Cops who boycotted Quentin Tarantino’s latest movie are taking credit for its disappointing ticket sales, even though only recently they abandoned plans to boycott the film.
The violent Western was released on Christmas Day and has grossed $42.9 million so far. At this rate, it’s set to barely pass its production budget of $50 million — meaning big losses for the Weinstein Co., which spent another $25 million to $35 million on prints and promotion.
Police Benevolent Association President Patrick J. Lynch, the first union official to call for a boycott of the film, said, “With nearly 1 million law enforcement officers in this country who have families and friends who support them, the impact that police have economically on a product or project is immense. The law enforcement boycott of cop-hater Quentin Tarantino’s movie is one demonstration of that economic power.”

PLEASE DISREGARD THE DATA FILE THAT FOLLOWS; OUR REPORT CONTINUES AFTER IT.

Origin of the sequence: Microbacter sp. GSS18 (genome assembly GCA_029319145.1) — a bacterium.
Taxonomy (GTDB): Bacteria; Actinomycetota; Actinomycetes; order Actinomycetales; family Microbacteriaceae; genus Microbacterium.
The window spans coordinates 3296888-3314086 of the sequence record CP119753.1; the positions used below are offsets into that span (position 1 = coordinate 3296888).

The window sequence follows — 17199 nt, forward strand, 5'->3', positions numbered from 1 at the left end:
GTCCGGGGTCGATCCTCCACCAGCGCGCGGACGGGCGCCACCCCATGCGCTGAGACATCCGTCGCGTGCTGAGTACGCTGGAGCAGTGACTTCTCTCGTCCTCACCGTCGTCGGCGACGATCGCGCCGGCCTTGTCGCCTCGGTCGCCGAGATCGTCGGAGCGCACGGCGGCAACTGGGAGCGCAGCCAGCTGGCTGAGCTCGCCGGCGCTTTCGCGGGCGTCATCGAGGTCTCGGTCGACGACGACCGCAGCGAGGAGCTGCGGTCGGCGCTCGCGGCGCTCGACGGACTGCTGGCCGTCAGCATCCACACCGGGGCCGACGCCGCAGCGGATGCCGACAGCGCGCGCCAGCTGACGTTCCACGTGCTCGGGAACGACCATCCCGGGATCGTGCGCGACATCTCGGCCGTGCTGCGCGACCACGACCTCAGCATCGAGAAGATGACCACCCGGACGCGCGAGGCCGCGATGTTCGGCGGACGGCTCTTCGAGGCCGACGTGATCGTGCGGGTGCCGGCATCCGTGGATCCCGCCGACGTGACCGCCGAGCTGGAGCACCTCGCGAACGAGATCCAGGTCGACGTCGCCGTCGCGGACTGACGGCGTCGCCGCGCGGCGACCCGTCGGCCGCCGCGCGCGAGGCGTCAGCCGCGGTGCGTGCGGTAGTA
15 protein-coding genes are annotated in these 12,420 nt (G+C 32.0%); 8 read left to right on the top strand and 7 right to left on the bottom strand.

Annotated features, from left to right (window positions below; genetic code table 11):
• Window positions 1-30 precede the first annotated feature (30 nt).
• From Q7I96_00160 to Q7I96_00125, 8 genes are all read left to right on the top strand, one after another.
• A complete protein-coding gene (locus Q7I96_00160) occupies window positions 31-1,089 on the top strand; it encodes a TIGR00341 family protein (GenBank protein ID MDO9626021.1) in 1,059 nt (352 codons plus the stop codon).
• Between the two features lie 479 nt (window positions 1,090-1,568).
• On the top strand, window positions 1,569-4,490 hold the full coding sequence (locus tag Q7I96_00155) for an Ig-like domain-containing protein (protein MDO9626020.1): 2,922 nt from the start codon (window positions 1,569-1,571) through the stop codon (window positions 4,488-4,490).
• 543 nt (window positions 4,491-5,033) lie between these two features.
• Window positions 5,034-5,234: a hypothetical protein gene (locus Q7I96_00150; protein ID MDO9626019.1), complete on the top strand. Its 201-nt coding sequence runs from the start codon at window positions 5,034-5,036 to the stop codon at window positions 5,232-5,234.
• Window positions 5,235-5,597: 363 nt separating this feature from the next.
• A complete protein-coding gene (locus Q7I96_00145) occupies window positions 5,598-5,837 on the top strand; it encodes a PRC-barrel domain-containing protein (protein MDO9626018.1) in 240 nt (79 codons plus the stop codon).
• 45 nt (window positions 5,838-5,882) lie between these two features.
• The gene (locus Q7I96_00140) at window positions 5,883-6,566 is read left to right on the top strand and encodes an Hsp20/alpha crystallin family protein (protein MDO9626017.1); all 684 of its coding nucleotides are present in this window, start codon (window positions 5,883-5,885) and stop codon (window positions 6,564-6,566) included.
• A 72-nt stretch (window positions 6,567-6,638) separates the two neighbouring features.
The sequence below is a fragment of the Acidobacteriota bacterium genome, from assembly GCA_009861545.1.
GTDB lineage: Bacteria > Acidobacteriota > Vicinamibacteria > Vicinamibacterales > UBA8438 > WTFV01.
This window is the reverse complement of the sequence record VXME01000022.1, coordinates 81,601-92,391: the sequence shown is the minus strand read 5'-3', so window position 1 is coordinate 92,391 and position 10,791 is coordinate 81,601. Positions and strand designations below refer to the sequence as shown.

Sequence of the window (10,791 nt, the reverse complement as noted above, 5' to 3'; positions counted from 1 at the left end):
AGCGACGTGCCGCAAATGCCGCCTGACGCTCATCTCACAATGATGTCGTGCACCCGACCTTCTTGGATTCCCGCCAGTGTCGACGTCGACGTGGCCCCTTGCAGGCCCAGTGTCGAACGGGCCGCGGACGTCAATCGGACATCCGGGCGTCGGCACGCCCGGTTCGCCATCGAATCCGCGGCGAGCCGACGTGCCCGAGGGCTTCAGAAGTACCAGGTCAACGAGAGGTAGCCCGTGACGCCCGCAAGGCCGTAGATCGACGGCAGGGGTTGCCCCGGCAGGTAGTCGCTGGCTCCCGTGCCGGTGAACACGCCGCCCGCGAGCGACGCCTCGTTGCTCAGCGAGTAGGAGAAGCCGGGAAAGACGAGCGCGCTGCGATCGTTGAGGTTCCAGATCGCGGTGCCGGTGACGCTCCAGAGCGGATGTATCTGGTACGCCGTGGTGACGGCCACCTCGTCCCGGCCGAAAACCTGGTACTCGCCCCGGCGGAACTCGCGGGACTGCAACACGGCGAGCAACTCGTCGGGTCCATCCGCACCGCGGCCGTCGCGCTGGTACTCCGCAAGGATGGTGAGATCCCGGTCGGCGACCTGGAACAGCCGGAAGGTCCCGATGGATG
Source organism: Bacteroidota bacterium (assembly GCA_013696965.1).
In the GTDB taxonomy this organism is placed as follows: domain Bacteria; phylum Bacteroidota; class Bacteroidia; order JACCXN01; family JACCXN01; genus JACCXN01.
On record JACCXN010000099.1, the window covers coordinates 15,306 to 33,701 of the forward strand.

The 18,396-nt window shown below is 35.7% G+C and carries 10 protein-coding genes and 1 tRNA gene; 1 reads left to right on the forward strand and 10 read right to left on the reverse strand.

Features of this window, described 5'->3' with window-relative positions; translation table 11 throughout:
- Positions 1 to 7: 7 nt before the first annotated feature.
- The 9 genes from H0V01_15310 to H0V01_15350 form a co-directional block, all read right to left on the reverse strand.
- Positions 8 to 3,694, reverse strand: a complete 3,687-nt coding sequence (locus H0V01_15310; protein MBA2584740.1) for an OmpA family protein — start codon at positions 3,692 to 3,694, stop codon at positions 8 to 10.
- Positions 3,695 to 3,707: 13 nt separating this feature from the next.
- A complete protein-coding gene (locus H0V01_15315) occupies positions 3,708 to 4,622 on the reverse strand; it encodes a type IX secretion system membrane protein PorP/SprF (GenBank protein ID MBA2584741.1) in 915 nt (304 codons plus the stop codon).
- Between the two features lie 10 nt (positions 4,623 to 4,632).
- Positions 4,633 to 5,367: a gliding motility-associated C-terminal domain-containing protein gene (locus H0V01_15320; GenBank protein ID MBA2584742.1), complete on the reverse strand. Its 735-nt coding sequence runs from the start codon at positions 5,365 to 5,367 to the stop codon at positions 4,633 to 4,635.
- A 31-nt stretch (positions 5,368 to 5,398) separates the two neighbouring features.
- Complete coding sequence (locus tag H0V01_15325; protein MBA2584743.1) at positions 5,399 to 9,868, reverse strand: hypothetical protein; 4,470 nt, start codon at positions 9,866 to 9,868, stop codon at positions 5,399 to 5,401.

Lynch called for the boycott after Tarantino spoke at an Oct. 24 anti-cop rally in New York. “I’m a human being with a conscience,” Tarantino said. “And when I see murder, I cannot stand by . . . I have to call the murderers the murderers.”
The boycott spread across the country from one police department to the next.
“Can we take full credit for the stinker’s failure?” Lynch said. “Well, one thing we can attest to is that many, many good citizens have told us that they were offended by Tarantino’s ignorant, anti-police remarks and, as a result, have refused to spend their money on this movie.”